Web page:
With Republicans about to take over the Senate, one of the new majority’s priorities is reforming a federal board that helps decide disputes between unions and businesses.
The Democratic-dominated National Labor Relations Board (NLRB) has been accused of being too biased in favor of liberal policies and labor unions. To address this, Tennessee Republican Sen. Lamar Alexander — the incoming chairman of the Senate committee with jurisdiction over labor issues — has introduced the National Labor Relations Board Reform Act.
The bill, which was introduced in September, is designed to prevent one party from taking majority control by expanding the board from five members to six and requiring equal representation by both major parties.
In a statement, Sen. Alexander explained, “Thousands of private-sector workers in Tennessee are affected by decisions made at the National Labor Relations Board—which for too long has been acting as an advocate for one interest or another instead of an impartial umpire.”
“The board is too partisan, swinging from one side to the other with each new administration—taking employers and employees on a wild ride” he continued. “And while this didn’t start with President Obama, it’s gotten worse as he’s loaded the board with union insiders.”
Sen. Alexander concluded, “It’s time for the board to restore stability to workplaces in Tennessee and throughout the country—with nonpartisan decisions made more quickly, assisted by a neutral general counsel.”
The Protecting American Jobs Act also seeks to reform the NLRB. The bill, which was introduced by Utah Republican Sen. Mike Lee, is designed to repeal the authority of the general counsel of the NLRB so that it can no longer issue and prosecute unfair labor practice complaints.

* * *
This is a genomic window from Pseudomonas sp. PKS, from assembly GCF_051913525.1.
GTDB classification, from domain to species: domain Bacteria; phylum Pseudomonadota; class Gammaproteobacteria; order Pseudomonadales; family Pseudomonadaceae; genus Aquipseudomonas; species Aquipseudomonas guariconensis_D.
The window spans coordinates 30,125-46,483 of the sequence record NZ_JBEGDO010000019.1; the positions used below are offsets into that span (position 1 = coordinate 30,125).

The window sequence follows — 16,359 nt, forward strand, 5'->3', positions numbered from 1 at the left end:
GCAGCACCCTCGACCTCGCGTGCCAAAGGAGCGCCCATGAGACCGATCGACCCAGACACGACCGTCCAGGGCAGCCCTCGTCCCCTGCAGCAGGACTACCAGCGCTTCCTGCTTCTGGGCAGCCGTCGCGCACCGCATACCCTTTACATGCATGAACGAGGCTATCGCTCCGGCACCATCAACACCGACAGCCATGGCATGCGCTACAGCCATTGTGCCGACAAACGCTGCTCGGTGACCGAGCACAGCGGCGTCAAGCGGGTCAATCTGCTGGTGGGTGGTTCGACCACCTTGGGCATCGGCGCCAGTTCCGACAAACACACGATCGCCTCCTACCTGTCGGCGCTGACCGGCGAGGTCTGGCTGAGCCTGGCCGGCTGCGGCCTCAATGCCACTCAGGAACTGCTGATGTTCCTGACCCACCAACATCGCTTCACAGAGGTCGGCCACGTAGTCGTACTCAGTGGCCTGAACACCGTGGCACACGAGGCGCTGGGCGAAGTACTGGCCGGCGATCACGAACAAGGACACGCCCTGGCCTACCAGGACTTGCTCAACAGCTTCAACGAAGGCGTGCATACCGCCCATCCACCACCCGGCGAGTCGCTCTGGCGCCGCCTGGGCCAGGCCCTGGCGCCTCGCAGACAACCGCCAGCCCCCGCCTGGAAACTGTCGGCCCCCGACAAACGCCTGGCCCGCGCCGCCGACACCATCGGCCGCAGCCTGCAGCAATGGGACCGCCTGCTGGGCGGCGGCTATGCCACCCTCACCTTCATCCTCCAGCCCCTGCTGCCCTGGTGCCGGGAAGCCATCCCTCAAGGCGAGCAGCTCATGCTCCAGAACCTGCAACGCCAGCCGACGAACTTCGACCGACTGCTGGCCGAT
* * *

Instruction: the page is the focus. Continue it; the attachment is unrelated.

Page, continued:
Republicans are likely to tackle labor unions as well. The Union Transparency Act, which was introduced by South Dakota Republican Sen. John Thune, would amend the Labor-Management Reporting and Disclosure Act of 1959 to require every labor organization and its employees to file financial reports annually with the secretary of labor. The act will also require unions to disclose the information with their members.
The Republican Senate could also tackle prevailing wage laws. Such wage laws apply to construction and similar contractors who are working under a government contract to establish a standard rate of pay. The Davis-Bacon Repeal Act will change that practice by repealing prevailing wage laws.
Sen. Lee explained in a statement, “The Davis-Bacon Act exemplifies how big government hurts the people it purports to help, gives unfair advantages to favored special interests, and squeezes the middle class.”
“It crowds out low-skilled workers in the construction industry, preventing them from getting a fair shot at a job, and funnels taxpayer money to prop up big labor unions, which accrue windfall profits as Davis-Bacon removes the incentive for federal contractors to hire unskilled, non-unionized workers” he concluded.
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